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Setup Harbor with Let's Encrypt

cedrichopf profile image Cedric Hopf Originally published at cedrichopf.Medium Updated on ・4 min read

This tutorial provides a step-by-step guide to setup Harbor with a Let’s Encrypt certificate using Certbot

Requirements

  • Linux machine (tested with Ubuntu 20.04)
  • A public domain pointing to your Linux machine
  • Port 80/443 is reachable from the outside
  • Docker
  • Docker Compose

Certbot / Let’s Encrypt

First, we need to install Certbot to create Let’s Encrypt certificates on our machine. On Ubuntu, this can be easily done by using snap:

$ snap install certbot --classic
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Afterward, we are able to create a new certificate for our Harbor domain by using the standalone mode of Certbot and add the desired domain as a parameter. When running Certbot for the first time, it will ask for a valid email address and accept the terms of service before creating the certificate.

$ certbot certonly --standalone -d registry.example.com
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Once the command has been completed, it should provide us the following output:

IMPORTANT NOTES:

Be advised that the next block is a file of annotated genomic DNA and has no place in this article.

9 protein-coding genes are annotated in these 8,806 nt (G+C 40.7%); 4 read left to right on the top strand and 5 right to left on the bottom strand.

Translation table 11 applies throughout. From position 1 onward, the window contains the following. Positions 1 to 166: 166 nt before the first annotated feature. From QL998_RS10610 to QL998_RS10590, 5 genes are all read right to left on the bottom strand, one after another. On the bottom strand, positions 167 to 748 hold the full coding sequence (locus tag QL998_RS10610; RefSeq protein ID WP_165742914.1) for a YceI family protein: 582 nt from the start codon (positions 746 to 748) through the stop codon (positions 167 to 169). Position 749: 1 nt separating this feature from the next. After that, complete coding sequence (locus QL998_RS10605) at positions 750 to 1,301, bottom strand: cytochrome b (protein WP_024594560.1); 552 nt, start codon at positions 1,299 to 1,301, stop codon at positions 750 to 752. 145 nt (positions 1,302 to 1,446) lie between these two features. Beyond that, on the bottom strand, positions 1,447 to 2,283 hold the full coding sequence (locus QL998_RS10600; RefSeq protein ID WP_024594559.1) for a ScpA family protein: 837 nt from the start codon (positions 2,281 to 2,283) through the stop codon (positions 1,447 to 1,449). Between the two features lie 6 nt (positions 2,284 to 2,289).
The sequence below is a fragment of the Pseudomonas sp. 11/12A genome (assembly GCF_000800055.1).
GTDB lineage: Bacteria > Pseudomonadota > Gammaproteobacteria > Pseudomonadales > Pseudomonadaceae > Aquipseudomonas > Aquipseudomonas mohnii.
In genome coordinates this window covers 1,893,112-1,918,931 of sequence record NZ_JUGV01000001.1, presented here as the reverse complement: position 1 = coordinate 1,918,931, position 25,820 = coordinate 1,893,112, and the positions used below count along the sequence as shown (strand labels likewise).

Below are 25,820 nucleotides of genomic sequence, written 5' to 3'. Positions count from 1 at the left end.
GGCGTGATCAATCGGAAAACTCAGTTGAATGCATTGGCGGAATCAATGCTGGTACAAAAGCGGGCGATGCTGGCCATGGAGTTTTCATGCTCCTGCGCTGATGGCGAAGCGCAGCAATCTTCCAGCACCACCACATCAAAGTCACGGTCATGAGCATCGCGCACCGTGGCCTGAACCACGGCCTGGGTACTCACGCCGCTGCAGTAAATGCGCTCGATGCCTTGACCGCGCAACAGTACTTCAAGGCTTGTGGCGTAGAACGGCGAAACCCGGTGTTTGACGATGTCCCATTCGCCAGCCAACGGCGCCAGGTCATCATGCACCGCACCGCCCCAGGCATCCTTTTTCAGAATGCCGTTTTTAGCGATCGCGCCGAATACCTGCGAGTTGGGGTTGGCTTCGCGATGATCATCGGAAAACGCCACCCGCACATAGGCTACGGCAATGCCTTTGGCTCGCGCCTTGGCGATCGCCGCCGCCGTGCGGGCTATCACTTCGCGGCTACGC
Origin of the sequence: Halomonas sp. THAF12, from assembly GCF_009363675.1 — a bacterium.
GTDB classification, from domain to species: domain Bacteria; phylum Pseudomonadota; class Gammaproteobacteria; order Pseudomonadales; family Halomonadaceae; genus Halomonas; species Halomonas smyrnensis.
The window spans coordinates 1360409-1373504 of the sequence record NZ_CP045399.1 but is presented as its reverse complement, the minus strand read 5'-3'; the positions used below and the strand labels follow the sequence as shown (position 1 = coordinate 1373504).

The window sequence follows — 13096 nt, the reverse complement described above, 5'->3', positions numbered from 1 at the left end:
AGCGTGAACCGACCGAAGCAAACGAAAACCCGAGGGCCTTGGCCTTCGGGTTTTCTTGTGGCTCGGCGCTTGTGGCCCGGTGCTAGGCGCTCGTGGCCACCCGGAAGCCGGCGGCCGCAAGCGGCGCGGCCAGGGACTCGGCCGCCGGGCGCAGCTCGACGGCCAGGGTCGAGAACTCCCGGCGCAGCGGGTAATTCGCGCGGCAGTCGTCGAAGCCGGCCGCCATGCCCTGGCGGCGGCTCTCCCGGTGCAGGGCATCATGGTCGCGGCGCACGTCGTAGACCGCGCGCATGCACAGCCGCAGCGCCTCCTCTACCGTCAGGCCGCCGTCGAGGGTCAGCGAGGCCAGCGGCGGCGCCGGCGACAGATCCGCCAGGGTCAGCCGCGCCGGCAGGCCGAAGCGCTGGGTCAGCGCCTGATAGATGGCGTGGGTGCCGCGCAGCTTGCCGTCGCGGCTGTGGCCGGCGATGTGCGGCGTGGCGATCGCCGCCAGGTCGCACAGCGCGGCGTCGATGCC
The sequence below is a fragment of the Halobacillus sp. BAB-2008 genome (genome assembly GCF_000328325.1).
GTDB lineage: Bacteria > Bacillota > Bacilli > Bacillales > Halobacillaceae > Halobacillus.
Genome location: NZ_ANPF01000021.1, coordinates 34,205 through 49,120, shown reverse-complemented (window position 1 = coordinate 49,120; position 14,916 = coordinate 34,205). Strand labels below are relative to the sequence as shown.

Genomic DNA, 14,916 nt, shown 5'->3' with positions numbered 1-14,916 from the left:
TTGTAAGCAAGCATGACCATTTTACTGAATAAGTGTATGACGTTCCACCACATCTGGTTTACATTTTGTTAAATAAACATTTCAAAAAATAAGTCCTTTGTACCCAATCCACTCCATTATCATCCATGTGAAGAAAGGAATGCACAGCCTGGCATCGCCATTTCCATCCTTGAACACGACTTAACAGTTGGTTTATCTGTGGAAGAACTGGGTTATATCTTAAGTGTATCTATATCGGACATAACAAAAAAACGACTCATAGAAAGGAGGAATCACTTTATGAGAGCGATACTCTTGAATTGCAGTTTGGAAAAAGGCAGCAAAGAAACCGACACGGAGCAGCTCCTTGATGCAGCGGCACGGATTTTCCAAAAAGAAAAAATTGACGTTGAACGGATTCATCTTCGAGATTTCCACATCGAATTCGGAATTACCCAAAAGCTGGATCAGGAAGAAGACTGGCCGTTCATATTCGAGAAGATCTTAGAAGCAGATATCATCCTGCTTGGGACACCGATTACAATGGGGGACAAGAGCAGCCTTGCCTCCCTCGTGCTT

- Congratulations! Your certificate and chain have been saved at:
  /etc/letsencrypt/live/registry.example.com/fullchain.pem
  Your key file has been saved at:
  /etc/letsencrypt/live/registry.example.com/privkey.pem
  Your certificate will expire on 2021-04-21. To obtain a new or
  tweaked version of this certificate in the future, simply run
  certbot again. To non-interactively renew *all* of your
  certificates, run "certbot renew"
- If you like Certbot, please consider supporting our work by:
Donating to ISRG / Let's Encrypt:   https://letsencrypt.org/donate
Donating to EFF:                    https://eff.org/donate-le
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Finally, we can find the certificate files in the folder of the related domain at /etc/letsencrypt/live.

$ ls /etc/letsencrypt/live/registry.example.com
README  cert.pem  chain.pem  fullchain.pem  privkey.pem
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Harbor